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Aristolochia labiata.jpg
Aristolochia labiata
Scientific classification e
Kingdom: Plantae
Clade: Tracheophytes
Clade: Angiosperms
Clade: Magnoliids
Order: Piperales
Family: Aristolochiaceae
Subfamily: Aristolochioideae
Genus: Aristolochia

Over 500, see text


Hocquartia Dum.
Holostylis Duch., Ann. Sci. Nat., Bot. sér. 4, 2: 33, t. 5. 1854.
Isotrema Raf. (disputed)

Aristolochia (English: /əˌrɪstəˈlkiə/) is a large plant genus with over 500 species that is the type genus of the family Aristolochiaceae. Its members are commonly known as birthwort, pipevine or Dutchman's pipe and are widespread and occur in the most diverse climates. Some species, like A. utriformis and A. westlandii, are threatened with extinction.

Isotrema is usually included here, but might be a valid genus. If so, it contains those species with a three-lobed calyx.


Calico flower (A. littoralis): habit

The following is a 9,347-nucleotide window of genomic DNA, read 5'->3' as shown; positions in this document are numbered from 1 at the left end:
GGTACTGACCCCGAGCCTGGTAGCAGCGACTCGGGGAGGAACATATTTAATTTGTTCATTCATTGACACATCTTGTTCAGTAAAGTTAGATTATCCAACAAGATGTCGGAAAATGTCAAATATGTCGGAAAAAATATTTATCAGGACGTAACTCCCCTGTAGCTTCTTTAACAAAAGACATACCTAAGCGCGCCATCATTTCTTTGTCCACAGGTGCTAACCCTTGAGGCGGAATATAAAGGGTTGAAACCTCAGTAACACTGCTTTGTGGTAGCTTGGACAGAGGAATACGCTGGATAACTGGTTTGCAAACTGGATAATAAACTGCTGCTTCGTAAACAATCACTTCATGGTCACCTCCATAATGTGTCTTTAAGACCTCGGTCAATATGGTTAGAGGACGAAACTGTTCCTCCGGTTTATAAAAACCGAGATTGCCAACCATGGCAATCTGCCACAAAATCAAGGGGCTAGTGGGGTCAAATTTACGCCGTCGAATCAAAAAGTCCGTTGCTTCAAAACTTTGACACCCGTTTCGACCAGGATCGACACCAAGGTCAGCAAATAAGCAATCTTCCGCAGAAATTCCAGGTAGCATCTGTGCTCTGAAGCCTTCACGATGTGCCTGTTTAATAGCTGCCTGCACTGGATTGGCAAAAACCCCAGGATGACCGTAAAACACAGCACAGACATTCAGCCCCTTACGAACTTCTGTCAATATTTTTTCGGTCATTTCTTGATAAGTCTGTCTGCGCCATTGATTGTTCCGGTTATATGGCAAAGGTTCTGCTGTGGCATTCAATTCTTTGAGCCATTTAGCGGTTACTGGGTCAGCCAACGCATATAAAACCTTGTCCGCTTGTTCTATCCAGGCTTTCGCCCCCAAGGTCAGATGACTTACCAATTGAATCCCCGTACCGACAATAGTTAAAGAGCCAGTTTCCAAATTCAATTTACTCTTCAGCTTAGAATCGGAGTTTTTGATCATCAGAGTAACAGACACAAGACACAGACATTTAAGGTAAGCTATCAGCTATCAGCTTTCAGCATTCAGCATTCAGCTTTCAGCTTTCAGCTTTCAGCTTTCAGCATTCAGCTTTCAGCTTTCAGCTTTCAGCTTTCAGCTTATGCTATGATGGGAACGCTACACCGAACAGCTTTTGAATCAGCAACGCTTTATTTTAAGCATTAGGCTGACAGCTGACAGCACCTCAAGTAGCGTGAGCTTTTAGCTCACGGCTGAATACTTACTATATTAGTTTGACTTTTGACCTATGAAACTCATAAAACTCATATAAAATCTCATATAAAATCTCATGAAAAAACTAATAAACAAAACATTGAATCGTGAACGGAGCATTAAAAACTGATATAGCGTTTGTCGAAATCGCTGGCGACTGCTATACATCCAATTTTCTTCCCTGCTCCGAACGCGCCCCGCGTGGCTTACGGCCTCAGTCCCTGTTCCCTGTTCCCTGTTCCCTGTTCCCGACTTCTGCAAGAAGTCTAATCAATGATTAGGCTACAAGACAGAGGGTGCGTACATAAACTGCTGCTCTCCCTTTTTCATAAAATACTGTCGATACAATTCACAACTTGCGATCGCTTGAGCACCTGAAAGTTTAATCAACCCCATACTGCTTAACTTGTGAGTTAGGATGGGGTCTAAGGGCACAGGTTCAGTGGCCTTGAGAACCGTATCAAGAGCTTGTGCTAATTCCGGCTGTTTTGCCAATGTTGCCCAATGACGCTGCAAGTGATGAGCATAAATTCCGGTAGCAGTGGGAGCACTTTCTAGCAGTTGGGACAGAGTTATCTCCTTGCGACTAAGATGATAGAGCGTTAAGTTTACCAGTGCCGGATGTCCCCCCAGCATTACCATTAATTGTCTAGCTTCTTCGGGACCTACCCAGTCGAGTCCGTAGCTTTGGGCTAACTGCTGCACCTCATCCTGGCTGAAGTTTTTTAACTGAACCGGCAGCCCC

Aristolochia is a genus of evergreen and deciduous lianas (woody vines) and herbaceous perennials. The smooth stem is erect or somewhat twining. The simple leaves are alternate and cordate, membranous, growing on leaf stalks. There are no stipules.

The flowers grow in the leaf axils. They are inflated and globose at the base, continuing as a long perianth tube, ending in a tongue-shaped, brightly colored lobe. There is no corolla. The calyx is one to three whorled, and three to six toothed. The sepals are united (gamosepalous). There are six to 40 stamens in one whorl. They are united with the style, forming a gynostemium. The ovary is inferior and is four to six locular.

These flowers have a specialized pollination mechanism. The plants are aromatic and their strong scent[2] attracts insects. The inner part of the perianth tube is covered with hairs, acting as a fly-trap. These hairs then wither to release the fly, covered with pollen.